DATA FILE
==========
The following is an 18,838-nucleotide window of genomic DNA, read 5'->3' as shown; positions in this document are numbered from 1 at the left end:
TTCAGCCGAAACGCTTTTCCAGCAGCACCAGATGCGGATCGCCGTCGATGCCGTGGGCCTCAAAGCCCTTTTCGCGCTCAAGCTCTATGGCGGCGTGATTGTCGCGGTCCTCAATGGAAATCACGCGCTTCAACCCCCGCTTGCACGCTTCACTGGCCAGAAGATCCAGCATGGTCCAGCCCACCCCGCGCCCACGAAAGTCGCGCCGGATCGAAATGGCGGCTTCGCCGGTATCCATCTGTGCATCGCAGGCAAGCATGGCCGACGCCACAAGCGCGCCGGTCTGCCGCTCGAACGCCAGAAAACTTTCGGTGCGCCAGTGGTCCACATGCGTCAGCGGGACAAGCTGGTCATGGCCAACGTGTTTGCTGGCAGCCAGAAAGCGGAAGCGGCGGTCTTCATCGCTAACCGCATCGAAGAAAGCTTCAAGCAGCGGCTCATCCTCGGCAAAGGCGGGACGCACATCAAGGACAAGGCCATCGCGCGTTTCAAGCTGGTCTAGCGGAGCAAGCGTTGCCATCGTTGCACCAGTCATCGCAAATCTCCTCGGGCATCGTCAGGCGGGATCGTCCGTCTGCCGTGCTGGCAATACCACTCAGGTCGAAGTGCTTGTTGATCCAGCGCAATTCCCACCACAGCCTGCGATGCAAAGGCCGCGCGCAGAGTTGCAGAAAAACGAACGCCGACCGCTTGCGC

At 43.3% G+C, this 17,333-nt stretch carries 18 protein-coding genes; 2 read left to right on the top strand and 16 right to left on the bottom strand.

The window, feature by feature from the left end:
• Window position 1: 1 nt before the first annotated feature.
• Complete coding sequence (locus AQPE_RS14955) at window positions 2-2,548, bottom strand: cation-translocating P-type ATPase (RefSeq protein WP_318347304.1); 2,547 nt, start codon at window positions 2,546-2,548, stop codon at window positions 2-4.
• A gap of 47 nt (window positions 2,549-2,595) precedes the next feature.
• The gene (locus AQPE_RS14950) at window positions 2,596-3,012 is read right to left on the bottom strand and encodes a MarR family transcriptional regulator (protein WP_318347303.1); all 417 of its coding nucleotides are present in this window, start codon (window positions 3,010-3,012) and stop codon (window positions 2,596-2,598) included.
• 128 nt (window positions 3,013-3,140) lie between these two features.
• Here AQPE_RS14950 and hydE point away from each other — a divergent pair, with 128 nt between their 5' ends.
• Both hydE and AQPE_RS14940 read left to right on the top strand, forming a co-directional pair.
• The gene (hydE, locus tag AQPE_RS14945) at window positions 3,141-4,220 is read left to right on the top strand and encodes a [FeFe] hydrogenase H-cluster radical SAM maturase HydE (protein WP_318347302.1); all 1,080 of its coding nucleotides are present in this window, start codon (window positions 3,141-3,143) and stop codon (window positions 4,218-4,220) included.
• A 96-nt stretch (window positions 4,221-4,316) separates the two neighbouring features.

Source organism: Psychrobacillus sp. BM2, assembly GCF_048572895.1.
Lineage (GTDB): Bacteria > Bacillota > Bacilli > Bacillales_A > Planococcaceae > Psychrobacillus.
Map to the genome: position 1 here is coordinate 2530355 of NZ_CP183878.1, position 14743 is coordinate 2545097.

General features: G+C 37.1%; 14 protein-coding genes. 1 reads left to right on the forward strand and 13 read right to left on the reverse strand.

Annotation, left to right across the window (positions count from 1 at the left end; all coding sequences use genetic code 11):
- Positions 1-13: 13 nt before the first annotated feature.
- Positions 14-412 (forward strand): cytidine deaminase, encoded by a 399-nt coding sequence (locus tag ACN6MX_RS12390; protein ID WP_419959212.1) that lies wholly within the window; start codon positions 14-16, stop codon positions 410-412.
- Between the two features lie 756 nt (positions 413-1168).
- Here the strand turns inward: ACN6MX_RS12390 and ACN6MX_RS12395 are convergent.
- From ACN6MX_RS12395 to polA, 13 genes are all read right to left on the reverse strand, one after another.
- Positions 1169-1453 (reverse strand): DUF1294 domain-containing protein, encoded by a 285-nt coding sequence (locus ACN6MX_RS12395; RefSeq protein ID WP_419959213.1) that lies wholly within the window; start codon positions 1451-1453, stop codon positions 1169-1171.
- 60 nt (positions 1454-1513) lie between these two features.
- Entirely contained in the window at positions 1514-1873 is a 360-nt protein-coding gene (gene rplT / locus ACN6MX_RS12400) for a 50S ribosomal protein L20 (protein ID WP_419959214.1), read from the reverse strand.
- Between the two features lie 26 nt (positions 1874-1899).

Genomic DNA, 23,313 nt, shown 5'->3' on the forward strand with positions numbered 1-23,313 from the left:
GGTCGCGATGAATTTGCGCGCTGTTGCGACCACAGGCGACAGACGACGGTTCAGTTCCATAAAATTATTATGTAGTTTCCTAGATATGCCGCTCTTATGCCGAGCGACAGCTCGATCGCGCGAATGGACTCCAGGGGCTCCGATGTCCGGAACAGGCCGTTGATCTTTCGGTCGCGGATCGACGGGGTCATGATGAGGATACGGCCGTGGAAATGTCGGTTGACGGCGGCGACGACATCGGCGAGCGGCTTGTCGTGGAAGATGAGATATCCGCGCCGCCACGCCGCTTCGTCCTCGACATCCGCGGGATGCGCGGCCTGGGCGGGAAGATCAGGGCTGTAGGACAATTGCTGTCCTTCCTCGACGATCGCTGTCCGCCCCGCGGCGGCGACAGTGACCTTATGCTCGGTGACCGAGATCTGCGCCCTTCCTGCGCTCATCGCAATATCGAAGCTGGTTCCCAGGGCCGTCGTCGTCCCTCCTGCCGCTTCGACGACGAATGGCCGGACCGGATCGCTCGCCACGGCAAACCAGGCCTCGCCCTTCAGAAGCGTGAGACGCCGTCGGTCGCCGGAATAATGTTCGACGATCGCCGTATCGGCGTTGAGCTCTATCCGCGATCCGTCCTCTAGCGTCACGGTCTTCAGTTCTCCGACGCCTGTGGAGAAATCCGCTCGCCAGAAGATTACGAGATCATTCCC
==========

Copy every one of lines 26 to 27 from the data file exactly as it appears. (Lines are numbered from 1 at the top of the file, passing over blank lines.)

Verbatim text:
- Entirely contained in the window at positions 1514-1873 is a 360-nt protein-coding gene (gene rplT / locus ACN6MX_RS12400) for a 50S ribosomal protein L20 (protein ID WP_419959214.1), read from the reverse strand.
- Between the two features lie 26 nt (positions 1874-1899).